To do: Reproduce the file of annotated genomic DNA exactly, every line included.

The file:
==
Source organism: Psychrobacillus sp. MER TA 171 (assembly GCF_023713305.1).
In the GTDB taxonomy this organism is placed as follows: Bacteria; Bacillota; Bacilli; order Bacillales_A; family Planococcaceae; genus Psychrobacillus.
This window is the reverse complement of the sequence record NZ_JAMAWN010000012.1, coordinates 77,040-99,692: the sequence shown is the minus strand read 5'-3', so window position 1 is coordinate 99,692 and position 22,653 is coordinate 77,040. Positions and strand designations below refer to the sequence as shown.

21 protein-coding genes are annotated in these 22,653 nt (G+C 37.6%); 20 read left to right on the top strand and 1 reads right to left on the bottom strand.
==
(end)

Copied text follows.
Source organism: Psychrobacillus sp. MER TA 171 (assembly GCF_023713305.1).
In the GTDB taxonomy this organism is placed as follows: Bacteria; Bacillota; Bacilli; order Bacillales_A; family Planococcaceae; genus Psychrobacillus.
This window is the reverse complement of the sequence record NZ_JAMAWN010000012.1, coordinates 77,040-99,692: the sequence shown is the minus strand read 5'-3', so window position 1 is coordinate 99,692 and position 22,653 is coordinate 77,040. Positions and strand designations below refer to the sequence as shown.

21 protein-coding genes are annotated in these 22,653 nt (G+C 37.6%); 20 read left to right on the top strand and 1 reads right to left on the bottom strand.